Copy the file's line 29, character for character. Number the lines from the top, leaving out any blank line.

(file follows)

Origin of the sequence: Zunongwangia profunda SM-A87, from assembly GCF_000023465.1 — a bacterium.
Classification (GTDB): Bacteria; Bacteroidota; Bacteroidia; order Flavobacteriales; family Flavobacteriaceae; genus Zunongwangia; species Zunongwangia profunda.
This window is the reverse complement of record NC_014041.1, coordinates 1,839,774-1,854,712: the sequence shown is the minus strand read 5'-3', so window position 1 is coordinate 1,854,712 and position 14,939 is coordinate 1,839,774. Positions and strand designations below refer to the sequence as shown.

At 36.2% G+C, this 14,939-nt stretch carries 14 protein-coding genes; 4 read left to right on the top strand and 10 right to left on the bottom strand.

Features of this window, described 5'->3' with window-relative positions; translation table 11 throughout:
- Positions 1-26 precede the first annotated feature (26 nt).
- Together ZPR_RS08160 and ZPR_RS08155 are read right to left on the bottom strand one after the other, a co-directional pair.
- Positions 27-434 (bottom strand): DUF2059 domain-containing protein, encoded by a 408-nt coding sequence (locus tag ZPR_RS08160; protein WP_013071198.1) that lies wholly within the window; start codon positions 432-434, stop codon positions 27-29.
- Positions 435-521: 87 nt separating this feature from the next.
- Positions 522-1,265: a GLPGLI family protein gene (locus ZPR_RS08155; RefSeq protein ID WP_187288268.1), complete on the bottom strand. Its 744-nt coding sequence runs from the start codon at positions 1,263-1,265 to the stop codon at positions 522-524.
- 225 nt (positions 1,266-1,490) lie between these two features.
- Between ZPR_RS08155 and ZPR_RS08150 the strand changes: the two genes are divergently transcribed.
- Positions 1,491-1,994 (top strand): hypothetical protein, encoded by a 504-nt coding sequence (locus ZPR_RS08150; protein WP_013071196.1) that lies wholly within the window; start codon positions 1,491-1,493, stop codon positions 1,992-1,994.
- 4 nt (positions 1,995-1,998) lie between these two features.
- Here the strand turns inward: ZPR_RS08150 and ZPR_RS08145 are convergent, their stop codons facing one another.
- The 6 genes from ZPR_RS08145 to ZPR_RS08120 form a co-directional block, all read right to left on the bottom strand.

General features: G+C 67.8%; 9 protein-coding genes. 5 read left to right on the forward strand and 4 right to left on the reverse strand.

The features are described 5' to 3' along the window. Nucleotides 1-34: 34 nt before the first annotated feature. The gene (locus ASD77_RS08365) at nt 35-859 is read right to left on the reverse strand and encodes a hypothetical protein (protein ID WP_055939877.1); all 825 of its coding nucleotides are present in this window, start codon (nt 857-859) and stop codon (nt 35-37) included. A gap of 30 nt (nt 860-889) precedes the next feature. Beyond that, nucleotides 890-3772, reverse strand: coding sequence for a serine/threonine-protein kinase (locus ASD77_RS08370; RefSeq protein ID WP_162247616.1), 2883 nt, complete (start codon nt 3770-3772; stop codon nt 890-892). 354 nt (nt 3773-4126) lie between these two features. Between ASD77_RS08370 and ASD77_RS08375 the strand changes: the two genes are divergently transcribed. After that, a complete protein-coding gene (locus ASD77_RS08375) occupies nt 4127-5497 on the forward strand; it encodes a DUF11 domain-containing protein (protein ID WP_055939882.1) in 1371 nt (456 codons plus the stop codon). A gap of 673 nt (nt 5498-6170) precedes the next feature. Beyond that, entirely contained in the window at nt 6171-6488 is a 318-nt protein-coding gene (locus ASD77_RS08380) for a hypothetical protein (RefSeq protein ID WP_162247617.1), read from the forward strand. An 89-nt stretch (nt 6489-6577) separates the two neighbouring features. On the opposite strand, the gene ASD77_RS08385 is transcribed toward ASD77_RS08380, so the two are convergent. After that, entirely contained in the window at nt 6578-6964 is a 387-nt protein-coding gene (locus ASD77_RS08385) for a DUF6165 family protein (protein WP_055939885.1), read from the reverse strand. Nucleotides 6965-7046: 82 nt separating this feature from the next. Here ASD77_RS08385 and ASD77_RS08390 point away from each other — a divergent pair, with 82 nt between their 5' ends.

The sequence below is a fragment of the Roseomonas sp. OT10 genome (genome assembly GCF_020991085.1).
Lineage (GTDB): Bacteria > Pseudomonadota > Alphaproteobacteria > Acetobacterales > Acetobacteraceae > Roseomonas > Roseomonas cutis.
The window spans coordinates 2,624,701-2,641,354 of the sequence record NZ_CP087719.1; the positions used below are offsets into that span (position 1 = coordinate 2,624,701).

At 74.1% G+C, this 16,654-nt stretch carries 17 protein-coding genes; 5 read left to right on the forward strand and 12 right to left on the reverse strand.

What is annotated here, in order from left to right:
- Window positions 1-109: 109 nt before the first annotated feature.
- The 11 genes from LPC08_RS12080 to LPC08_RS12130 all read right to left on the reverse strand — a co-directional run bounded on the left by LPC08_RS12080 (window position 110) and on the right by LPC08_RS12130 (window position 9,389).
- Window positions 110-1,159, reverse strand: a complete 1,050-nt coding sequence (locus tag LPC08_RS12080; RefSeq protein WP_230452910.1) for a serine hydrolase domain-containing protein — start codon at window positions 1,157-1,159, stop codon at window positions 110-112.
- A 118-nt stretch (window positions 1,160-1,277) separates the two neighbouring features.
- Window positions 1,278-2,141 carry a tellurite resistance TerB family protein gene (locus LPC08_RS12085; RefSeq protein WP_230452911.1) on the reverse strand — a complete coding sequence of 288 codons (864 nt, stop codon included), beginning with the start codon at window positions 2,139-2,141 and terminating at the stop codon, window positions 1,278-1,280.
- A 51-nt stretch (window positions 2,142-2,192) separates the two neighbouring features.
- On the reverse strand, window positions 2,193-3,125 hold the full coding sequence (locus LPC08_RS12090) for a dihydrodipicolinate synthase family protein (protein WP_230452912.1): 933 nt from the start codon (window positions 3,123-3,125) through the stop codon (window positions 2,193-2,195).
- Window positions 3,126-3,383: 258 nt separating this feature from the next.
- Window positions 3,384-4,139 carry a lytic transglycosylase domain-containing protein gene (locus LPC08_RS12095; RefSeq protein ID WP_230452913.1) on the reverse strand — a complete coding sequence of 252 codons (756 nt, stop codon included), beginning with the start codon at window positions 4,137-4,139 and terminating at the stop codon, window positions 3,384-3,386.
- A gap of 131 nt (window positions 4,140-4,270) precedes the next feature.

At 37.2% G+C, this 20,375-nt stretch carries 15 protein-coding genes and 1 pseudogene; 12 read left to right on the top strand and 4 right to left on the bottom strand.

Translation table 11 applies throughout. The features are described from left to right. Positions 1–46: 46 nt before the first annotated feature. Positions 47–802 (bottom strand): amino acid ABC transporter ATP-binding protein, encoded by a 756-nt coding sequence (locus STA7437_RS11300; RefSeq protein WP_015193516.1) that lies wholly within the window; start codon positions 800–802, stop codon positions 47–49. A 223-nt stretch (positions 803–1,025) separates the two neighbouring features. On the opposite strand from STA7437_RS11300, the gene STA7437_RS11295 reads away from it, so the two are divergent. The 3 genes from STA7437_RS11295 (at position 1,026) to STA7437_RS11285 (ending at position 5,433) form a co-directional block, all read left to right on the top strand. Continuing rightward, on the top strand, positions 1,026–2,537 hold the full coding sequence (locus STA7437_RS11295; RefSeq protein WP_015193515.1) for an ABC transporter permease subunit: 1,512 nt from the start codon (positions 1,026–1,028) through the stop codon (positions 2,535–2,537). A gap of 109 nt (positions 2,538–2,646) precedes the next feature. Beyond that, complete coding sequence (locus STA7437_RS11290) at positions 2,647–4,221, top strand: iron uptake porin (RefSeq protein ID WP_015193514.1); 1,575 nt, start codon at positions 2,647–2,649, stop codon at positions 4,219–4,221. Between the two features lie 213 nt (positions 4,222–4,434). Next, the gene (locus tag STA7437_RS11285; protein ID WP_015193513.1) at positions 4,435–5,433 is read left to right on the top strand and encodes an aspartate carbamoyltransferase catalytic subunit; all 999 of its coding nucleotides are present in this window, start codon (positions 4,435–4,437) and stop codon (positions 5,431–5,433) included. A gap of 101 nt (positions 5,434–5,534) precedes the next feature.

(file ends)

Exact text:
- A 51-nt stretch (window positions 2,142-2,192) separates the two neighbouring features.